File photo
File photo

Lapu Council approves P100 environmental fee collection

THE collection of the P100 environmental fee among waters, coastal resources and dive sites in Lapu-Lapu City may start by January 2024.

The Lapu-Lapu City Council approved this ordinance on its third and final reading during its regular session on Wednesday, Dec. 20, 2023.

The City’s Committee on Environment, Natural Resources, and Climate Change Adaptation, chaired by City Councilor Celestino Aying and member Councilors Annabeth Cuizon and Linda Susan Baring and chairman of the Committee on Tourism, Cooperatives, and Livelihood Joseph Pangatungan co-authored the ordinance.

Marky Bautista, Lapu-Lapu City public information officer, said Saturday, Dec. 30, that the ordinance is now up for Mayor Junard “Ahong” Chan’s signature.

Right after, Bautista said the ordinance would be forwarded for publication and take effect 15 days later.

Cuizon earlier said the fee is required to address the City’s current environmental issues, including illegal fishing, fecal coliforms presence in some of its beaches, garbage along tourist routes, coral protection, and the absence of street lights in tourist routes, among other things.

Diving sites

The ordinance identified 53 of the city’s dive sites, covered by the collection of the environmental fee.

These are Marigondon Cave, Turtle Point, Ambucan Point, Plantation Bay, Coral Point, Blue Hole, Whale Shark Point in Barangay Marigondon, J-Park Resort, Kontiki House Reef, Marine Station, Sardines-Run, Dakit-Dakit, Costabella Beach, Cebu Beach Club, Tambuli Beach, Climaco Point in Maribago, Agus Point, Hadsan Beach, Ebrada Reef, Green House Point, Cabbage Point in Agus, and Soft Coral Point and Baring Sanctuary in Baring.

Also included are Crimson Point, Mar Y Cielo, Shangri-La Reef, Shangri-La Sanctuary, Hilton Point, Kawayan Point in Mactan, Bantay Dagat Point, Mangal Point, Punta Engaño Reef in Punta Engaño, Cavern Point, Caubian Wall, Double Reef in Caubian, Mamsa Point, Talima Sanctuary, Hole In the Wall, Grouper’s Nests in Talima, San Vicente Reef, San Vicente Sanctuary, Sulpa Island Reef in San Vicente.

Others are Pangan-an Reef, 3’S Marias in Pangan-an, Black Tip Point, Sabang Sanctuary in Sabang, Tingo Point, Thresher Shark in Tingo, Pacific Point, Suba-Basbas Reef in Suba-Basbas, Caohagan Sanctuary in Caohagan, and Caw-oy Reef in Caw-oy.

Residents not included

The fee will be a one-time payment of P100 for local and international tourists who wish to do water sports and recreational activities, such as scuba diving, free diving, banana boat riding, jet skiing, sea-walker, parasailing, kayaking, island hopping, and other similar activities, except swimming and snorkeling, conducted near the shorelines of resorts and public beaches.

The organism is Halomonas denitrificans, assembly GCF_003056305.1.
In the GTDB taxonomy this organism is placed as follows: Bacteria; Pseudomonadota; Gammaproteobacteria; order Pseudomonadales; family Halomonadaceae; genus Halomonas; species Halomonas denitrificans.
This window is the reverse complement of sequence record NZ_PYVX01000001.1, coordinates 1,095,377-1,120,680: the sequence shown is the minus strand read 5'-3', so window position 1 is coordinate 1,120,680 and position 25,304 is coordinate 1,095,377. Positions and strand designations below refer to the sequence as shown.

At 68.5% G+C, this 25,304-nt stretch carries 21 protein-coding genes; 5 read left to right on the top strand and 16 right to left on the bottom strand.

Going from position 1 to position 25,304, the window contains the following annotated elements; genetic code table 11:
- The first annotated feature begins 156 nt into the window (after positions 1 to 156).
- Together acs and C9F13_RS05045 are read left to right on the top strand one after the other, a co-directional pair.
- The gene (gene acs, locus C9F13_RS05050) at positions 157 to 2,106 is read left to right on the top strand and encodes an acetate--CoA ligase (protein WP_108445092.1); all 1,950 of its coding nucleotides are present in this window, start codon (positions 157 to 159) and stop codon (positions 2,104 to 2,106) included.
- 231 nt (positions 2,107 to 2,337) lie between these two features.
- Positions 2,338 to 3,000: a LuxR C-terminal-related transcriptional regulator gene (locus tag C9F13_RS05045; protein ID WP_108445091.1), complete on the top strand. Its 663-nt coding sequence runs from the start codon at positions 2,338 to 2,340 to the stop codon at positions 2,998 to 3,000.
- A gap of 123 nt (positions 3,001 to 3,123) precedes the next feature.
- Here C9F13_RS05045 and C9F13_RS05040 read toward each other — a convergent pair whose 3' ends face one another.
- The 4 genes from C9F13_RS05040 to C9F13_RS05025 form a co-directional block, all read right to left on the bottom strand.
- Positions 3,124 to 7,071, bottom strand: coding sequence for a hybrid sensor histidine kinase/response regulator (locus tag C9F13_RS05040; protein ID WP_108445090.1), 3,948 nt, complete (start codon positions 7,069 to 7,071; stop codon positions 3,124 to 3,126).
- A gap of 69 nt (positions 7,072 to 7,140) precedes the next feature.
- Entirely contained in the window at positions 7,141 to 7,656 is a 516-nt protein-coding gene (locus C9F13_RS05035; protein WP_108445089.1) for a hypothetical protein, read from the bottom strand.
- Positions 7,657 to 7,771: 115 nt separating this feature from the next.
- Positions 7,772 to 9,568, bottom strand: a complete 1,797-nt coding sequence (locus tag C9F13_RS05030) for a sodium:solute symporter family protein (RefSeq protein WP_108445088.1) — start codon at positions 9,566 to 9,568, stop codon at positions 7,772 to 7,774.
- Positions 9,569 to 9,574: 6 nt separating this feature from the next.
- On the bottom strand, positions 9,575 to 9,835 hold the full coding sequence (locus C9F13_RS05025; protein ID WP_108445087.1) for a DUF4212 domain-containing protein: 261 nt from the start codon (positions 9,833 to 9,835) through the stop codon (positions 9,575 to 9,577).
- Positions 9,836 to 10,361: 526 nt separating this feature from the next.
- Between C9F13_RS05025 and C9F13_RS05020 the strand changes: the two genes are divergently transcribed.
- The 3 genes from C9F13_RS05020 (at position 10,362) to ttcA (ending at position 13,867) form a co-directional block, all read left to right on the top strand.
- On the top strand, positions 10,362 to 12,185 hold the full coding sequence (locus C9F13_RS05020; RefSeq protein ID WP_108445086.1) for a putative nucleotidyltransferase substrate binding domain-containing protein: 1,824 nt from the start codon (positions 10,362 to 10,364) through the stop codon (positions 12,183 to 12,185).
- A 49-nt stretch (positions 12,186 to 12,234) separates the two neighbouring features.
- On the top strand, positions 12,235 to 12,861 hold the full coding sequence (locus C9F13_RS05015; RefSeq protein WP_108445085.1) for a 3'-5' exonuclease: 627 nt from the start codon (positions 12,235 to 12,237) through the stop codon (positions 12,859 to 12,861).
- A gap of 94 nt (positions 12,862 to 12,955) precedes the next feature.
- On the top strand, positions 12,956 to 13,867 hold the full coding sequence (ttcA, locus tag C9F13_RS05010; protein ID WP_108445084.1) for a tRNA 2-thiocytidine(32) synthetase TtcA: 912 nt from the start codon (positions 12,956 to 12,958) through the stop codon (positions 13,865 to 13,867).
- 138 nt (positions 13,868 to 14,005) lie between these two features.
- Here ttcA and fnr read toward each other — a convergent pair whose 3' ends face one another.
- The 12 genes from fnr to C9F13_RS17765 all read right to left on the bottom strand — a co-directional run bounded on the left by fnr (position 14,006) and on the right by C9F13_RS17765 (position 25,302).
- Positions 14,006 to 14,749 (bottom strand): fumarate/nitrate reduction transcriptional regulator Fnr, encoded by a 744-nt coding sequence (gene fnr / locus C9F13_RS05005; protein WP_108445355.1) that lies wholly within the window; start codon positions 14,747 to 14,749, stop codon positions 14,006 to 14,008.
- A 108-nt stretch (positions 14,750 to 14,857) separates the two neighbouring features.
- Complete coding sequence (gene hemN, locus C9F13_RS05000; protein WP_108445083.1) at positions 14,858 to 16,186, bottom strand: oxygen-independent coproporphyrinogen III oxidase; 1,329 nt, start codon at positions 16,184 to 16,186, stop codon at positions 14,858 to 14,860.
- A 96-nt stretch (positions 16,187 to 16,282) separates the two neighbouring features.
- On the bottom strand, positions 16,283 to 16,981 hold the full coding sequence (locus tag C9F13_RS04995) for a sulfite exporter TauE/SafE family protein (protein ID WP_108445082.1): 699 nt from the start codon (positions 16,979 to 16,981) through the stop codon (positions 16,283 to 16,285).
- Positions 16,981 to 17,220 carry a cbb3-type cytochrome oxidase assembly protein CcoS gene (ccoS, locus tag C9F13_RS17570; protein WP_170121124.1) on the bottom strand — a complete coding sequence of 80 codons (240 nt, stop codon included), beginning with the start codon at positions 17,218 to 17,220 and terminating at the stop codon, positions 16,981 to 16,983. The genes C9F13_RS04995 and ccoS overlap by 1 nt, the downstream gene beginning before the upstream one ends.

Lapu-Lapu residents are excluded from the fee payment provided they present a valid ID with a residential address in the City. Filipino children aged 12 and below are also excused from the fee collection.

Meanwhile, Filipino senior citizens and persons with disabilities (PWDs) are granted a 20 percent discount upon the presentation of valid identification cards.

Collecting sites, TWG

The City Treasurer’s Office (CTO) will oversee the accumulation of environmental fees and the establishment of initial collection sites. Additionally, they will implement a digital or online method of collection, allowing owners and/or operators of watersports and recreational activity facilities to facilitate the payment of fees for their customers.

The ordinance initially identified Angasil, Maribago, Punta Engaño (Hilton), and Marigondon, including the CTO as initial collection sites.

The ordinance also mandates establishing a technical working group comprising members from the City’s Local Finance Committee, City Environment, and Natural Resources Officer, and committee chairpersons of the Sangguniang Panlungsod Committees in Environment, Tourism, Way and Means to formulate and improve its Implementing Rules and Regulations.


Watersports and recreational facility operators and or owners who tolerate and allow any individual who fails or refuses to pay the environmental fee will be penalized with a written warning for the first offense, a fine of P3,500, and a written warning on the probable revocation of the business permit for the second offense, and a fine of P5,000 and revocation of business permit for the third offense.

Seventy percent of the funds generated from the environmental fee and penalties from violations will be deposited to an Environmental Trust Fund (ETF), while 30 percent will be accounted for the administrative, miscellaneous, and other operating expenses of the City Government through its general fund.

As explained in the proposed ordinance, the ETF will be used for proposals of programs, projects, and activities related to ecological restoration of marine sanctuaries, climate change mitigation and adaptation, and implementation of measures to address noise, air, and other forms of pollution that are detrimental to the overall environmental health of Oponganons.

SunStar Publishing Inc.